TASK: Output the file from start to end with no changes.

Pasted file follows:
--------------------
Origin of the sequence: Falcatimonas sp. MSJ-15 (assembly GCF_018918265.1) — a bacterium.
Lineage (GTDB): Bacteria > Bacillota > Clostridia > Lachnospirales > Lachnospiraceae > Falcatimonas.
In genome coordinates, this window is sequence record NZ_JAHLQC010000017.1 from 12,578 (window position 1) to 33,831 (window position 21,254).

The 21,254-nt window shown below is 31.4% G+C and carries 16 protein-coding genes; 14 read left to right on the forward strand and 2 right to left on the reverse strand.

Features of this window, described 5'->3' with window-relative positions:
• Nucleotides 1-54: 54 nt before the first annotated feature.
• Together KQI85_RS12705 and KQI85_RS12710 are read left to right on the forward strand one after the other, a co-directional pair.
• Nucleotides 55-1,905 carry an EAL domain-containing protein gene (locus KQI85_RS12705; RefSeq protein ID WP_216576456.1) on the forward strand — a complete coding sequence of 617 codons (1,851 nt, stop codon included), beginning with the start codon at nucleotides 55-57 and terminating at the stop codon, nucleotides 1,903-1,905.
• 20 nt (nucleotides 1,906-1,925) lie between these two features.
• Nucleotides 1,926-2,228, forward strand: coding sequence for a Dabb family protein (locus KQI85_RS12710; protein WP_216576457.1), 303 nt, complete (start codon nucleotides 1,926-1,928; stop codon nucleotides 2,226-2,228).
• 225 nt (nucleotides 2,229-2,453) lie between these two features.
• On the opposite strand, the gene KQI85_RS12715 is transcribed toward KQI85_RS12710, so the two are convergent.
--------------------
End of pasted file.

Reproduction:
Origin of the sequence: Falcatimonas sp. MSJ-15 (assembly GCF_018918265.1) — a bacterium.
Lineage (GTDB): Bacteria > Bacillota > Clostridia > Lachnospirales > Lachnospiraceae > Falcatimonas.
In genome coordinates, this window is sequence record NZ_JAHLQC010000017.1 from 12,578 (window position 1) to 33,831 (window position 21,254).

The 21,254-nt window shown below is 31.4% G+C and carries 16 protein-coding genes; 14 read left to right on the forward strand and 2 right to left on the reverse strand.

Features of this window, described 5'->3' with window-relative positions:
• Nucleotides 1-54: 54 nt before the first annotated feature.
• Together KQI85_RS12705 and KQI85_RS12710 are read left to right on the forward strand one after the other, a co-directional pair.
• Nucleotides 55-1,905 carry an EAL domain-containing protein gene (locus KQI85_RS12705; RefSeq protein ID WP_216576456.1) on the forward strand — a complete coding sequence of 617 codons (1,851 nt, stop codon included), beginning with the start codon at nucleotides 55-57 and terminating at the stop codon, nucleotides 1,903-1,905.
• 20 nt (nucleotides 1,906-1,925) lie between these two features.
• Nucleotides 1,926-2,228, forward strand: coding sequence for a Dabb family protein (locus KQI85_RS12710; protein WP_216576457.1), 303 nt, complete (start codon nucleotides 1,926-1,928; stop codon nucleotides 2,226-2,228).
• 225 nt (nucleotides 2,229-2,453) lie between these two features.
• On the opposite strand, the gene KQI85_RS12715 is transcribed toward KQI85_RS12710, so the two are convergent.